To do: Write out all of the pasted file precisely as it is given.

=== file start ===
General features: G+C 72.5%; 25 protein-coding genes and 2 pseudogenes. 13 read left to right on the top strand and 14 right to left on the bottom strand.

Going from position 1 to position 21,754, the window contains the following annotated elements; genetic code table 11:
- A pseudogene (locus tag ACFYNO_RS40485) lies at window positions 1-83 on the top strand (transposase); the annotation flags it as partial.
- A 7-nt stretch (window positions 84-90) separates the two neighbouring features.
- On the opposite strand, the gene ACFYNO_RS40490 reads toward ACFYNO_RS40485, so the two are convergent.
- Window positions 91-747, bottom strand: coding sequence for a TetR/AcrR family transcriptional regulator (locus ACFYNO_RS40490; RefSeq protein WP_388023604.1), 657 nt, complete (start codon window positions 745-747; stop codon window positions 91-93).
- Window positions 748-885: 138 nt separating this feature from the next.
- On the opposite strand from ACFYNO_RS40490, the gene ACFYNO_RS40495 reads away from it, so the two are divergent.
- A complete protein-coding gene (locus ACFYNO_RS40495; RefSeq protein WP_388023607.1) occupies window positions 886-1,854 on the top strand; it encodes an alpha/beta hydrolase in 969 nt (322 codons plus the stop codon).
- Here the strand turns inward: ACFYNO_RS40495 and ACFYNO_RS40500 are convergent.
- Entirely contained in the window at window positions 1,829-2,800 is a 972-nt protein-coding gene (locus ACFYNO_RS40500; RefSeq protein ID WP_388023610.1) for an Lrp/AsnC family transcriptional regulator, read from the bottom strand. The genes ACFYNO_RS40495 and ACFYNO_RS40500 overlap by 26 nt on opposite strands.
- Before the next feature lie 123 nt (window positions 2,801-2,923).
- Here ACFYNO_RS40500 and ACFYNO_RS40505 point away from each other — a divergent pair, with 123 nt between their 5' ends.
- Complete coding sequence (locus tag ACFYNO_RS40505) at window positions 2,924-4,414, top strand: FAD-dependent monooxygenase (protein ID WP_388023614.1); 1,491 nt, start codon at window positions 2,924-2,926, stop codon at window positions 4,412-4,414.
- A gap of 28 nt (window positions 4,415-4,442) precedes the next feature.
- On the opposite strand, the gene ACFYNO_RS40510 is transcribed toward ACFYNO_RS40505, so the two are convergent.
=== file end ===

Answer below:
General features: G+C 72.5%; 25 protein-coding genes and 2 pseudogenes. 13 read left to right on the top strand and 14 right to left on the bottom strand.

Going from position 1 to position 21,754, the window contains the following annotated elements; genetic code table 11:
- A pseudogene (locus tag ACFYNO_RS40485) lies at window positions 1-83 on the top strand (transposase); the annotation flags it as partial.
- A 7-nt stretch (window positions 84-90) separates the two neighbouring features.
- On the opposite strand, the gene ACFYNO_RS40490 reads toward ACFYNO_RS40485, so the two are convergent.
- Window positions 91-747, bottom strand: coding sequence for a TetR/AcrR family transcriptional regulator (locus ACFYNO_RS40490; RefSeq protein WP_388023604.1), 657 nt, complete (start codon window positions 745-747; stop codon window positions 91-93).
- Window positions 748-885: 138 nt separating this feature from the next.
- On the opposite strand from ACFYNO_RS40490, the gene ACFYNO_RS40495 reads away from it, so the two are divergent.
- A complete protein-coding gene (locus ACFYNO_RS40495; RefSeq protein WP_388023607.1) occupies window positions 886-1,854 on the top strand; it encodes an alpha/beta hydrolase in 969 nt (322 codons plus the stop codon).
- Here the strand turns inward: ACFYNO_RS40495 and ACFYNO_RS40500 are convergent.
- Entirely contained in the window at window positions 1,829-2,800 is a 972-nt protein-coding gene (locus ACFYNO_RS40500; RefSeq protein ID WP_388023610.1) for an Lrp/AsnC family transcriptional regulator, read from the bottom strand. The genes ACFYNO_RS40495 and ACFYNO_RS40500 overlap by 26 nt on opposite strands.
- Before the next feature lie 123 nt (window positions 2,801-2,923).
- Here ACFYNO_RS40500 and ACFYNO_RS40505 point away from each other — a divergent pair, with 123 nt between their 5' ends.
- Complete coding sequence (locus tag ACFYNO_RS40505) at window positions 2,924-4,414, top strand: FAD-dependent monooxygenase (protein ID WP_388023614.1); 1,491 nt, start codon at window positions 2,924-2,926, stop codon at window positions 4,412-4,414.
- A gap of 28 nt (window positions 4,415-4,442) precedes the next feature.
- On the opposite strand, the gene ACFYNO_RS40510 is transcribed toward ACFYNO_RS40505, so the two are convergent.